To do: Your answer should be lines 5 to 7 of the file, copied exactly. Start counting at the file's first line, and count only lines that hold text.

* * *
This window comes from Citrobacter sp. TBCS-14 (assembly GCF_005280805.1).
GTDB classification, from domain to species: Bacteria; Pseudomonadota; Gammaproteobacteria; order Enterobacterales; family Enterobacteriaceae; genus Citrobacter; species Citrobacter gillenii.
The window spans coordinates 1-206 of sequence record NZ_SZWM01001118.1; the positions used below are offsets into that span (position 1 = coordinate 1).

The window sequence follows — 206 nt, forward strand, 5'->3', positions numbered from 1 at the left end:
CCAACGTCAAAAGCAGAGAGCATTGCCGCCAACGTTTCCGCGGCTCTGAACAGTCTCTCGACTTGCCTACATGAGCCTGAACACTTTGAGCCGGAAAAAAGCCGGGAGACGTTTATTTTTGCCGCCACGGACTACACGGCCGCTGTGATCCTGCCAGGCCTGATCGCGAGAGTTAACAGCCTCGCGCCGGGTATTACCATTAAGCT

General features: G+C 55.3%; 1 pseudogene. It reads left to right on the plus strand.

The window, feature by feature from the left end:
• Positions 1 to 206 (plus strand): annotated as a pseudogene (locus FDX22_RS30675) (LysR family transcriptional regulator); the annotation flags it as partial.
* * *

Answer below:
CCAACGTCAAAAGCAGAGAGCATTGCCGCCAACGTTTCCGCGGCTCTGAACAGTCTCTCGACTTGCCTACATGAGCCTGAACACTTTGAGCCGGAAAAAAGCCGGGAGACGTTTATTTTTGCCGCCACGGACTACACGGCCGCTGTGATCCTGCCAGGCCTGATCGCGAGAGTTAACAGCCTCGCGCCGGGTATTACCATTAAGCT

General features: G+C 55.3%; 1 pseudogene. It reads left to right on the plus strand.

The window, feature by feature from the left end: